She used her pen with the precision of a marksman. She could, in a few words, reduce bombast to ballast and show the world that the Emperor truly had no clothes on. She was the woman who had no name for some but a huge voice for all. She would have been 56 today.
Much has been written and said about her. I will not pretend to be able to add or somehow contribute significantly in that direction. What I would like to reflect upon however is the legacy she left behind. She, the Amazon armed to the teeth with a keyboard.
Journalism is not a profession for the faint of heart or the couch potatoes. Journalism requires grit and determination, often beyond belief. Even when supported by an institution, the constant gnawing at established principles of journalism with a varied arsenal of weapons, is tiring, just to put it mildly. Let me be clear, I do not refer to polite phone calls made by PR officers to complain about some aspect or other. That is their job and ultimately one always discusses. I am talking about the systemic bullying and harassment which many journalists face. She was one of the earliest to face such attacks. Keyboard gladiators, often barely literate and almost certainly unable to enunciate let alone understand certain words and concepts she used, would vilify her. Slowly they eroded her name, nibbling away, one insult at a time. This brave woman rode this miasma but ultimately it must have gotten to her too. In spite of that, she continued to soldier on in her search for truth. This is the essence of courage. Bravery is doing something when you know the risks involved. Persisting in such acts of bravery qualifies for indomitable courage.
Courage does not float on its own, in the air. It is not reserved to celluloid for the likes of Dwayne Johnson or Sly Stallone. Indomitable courage is the will to get out of bed every day and do what needs to be done knowing that you will get attacked viciously for it. This sort of courage is born of sound values and principles. She was nothing if not consistent in this aspect. Her vitriolic writings on the ingrained corruption she saw in Maltese society, her harsh criticism of amoral familism, her despair at the seemingly widening gap between Malta and the EU in terms of standards and values were based on strong beliefs. Malta for her was European, educated, cultured and certainly more than equal to holding its head up in the league of nations. Not the kind of belligerence pushed by the late Dom Mintoff, the man she loved to hate. Rather, the kind of assertiveness which stems out of knowing your self-worth, what you stand for and what you are prepared to defend. Her anger at the political and the business classes has its roots right there: the rapid deterioration of the ability of political operators to stand up and be counted for their principle and their giving in, to the Tantalus of the ballot paper and the lures set out by the monied. The situation, as she ominously pointed out in her last post, has indeed become desperate.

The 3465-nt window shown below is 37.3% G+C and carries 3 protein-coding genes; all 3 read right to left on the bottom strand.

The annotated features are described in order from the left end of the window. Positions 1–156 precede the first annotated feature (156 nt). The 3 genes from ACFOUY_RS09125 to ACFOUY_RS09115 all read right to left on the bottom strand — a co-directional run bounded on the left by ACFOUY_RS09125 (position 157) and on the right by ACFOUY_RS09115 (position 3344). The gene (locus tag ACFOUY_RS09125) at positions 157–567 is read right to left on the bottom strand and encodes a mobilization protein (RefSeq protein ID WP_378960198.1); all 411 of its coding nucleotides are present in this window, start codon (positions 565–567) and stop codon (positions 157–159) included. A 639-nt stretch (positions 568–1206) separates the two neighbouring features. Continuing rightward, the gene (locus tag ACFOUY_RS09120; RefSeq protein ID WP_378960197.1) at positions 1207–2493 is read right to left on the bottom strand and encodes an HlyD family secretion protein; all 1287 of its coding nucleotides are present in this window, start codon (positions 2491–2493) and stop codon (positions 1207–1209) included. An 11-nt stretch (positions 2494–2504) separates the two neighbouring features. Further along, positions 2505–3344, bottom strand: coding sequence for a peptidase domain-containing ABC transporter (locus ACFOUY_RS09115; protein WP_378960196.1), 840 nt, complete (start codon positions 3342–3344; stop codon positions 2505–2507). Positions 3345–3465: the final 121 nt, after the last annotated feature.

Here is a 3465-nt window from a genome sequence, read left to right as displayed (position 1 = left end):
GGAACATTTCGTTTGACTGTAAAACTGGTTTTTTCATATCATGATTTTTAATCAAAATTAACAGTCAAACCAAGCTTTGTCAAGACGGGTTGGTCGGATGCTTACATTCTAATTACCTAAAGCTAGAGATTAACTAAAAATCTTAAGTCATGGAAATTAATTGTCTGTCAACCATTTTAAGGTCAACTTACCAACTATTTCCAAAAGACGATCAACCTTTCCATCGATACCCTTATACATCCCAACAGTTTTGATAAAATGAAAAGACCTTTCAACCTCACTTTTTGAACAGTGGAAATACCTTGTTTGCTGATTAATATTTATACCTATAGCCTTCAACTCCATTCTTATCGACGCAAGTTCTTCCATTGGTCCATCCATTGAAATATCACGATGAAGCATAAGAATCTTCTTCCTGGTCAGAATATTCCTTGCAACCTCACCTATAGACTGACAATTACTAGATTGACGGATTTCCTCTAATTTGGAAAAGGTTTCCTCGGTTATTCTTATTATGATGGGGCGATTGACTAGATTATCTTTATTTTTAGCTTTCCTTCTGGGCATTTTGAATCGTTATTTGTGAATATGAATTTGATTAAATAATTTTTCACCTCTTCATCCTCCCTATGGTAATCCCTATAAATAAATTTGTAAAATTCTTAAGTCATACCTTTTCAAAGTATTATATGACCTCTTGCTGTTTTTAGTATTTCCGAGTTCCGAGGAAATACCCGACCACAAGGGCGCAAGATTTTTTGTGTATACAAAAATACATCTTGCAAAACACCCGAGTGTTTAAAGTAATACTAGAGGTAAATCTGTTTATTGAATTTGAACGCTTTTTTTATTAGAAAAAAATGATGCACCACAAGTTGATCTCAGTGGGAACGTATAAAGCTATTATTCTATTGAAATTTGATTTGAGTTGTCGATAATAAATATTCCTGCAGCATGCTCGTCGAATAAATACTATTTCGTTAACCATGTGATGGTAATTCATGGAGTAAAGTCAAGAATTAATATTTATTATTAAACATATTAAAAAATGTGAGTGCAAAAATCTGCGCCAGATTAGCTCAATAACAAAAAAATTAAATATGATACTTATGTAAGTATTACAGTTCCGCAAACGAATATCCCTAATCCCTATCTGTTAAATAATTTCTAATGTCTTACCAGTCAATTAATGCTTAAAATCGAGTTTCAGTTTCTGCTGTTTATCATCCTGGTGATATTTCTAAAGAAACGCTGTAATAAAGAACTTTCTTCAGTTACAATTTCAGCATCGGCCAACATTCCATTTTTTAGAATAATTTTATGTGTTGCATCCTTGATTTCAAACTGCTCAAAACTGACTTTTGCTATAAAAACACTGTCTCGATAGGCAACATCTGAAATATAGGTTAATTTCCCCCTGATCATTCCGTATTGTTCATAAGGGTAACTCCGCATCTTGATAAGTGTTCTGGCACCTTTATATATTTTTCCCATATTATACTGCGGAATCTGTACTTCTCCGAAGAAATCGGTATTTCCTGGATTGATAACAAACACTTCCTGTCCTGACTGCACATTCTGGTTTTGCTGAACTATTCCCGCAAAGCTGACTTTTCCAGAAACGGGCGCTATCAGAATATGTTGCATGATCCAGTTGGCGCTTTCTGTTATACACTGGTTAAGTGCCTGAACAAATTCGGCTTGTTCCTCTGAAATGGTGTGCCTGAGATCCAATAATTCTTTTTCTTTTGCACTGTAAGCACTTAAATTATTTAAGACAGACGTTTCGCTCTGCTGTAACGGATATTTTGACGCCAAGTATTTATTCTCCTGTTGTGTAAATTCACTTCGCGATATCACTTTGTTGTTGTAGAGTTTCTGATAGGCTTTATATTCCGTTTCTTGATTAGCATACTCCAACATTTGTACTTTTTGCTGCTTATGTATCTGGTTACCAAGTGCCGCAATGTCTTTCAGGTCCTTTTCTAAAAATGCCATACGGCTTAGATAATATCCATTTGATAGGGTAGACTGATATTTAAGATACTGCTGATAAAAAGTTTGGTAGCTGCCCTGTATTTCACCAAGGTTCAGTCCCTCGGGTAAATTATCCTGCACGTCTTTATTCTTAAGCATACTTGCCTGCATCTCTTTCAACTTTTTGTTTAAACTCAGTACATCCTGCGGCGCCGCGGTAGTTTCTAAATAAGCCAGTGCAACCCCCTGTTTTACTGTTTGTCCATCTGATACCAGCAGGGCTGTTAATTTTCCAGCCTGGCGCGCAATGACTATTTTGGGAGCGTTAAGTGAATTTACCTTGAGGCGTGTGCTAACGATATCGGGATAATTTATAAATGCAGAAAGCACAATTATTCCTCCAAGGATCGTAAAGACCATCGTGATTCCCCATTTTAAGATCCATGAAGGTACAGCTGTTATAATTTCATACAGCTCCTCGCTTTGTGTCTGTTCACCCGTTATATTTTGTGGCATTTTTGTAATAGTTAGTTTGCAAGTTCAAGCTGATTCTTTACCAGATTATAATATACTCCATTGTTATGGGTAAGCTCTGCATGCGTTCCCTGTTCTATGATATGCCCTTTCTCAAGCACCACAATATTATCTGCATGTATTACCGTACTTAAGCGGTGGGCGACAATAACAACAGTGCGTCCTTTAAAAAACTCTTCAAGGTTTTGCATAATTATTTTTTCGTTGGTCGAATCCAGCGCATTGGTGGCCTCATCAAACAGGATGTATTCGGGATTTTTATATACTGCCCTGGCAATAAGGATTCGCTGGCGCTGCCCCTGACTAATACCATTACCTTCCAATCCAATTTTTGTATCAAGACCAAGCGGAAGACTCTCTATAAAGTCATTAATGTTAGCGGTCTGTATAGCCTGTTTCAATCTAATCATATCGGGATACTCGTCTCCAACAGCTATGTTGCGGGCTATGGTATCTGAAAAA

Ultimately, those who tried with all their might, and then some, to silence her, realised that this one-woman army was stoppable only in one way. Her elimination. Almost three years ago, in the prime of her career, having dug up enough dirt on politically exposed persons that her columns are still relevant sources today, her pen was silenced, broken. Her pen was. Her legacy was not. Like a phoenix, she rose from her scattered grave and imbued those who used to follow her writings with the courage to stand up and be counted. Like mercury, when one blob fragments, it will become a thousand other blobs. her murder sowed the seeds for a new political movement. Not allegedly progressive. Not determinedly conservative. Not less determined and militant, notwithstanding. Like the mythical bird, her spirit rose to new heights, truly undefeated. The murderers came to realise that in killing one woman they had spawned a multitude, a tsunami, which will eventually engulf them. The mills of God grind exceedingly slow but with exactness, they grind all to paraphrase Plutarch and Somerset Maugham.
Has Justice been served? Not yet, and there is a long way to go still. But this is a game of Qi, fluid, strategic. Unlike games, however, the truth will out even if slowly and painfully, in dribs and drabs. For this is, ultimately her legacy: to be the change-agent in a country which still has identity issues controlled by a powerful, money-grubbing clique which spans politics, professions and business.
That is why, that is how, she, Daphne Caruana Galizia still lives on.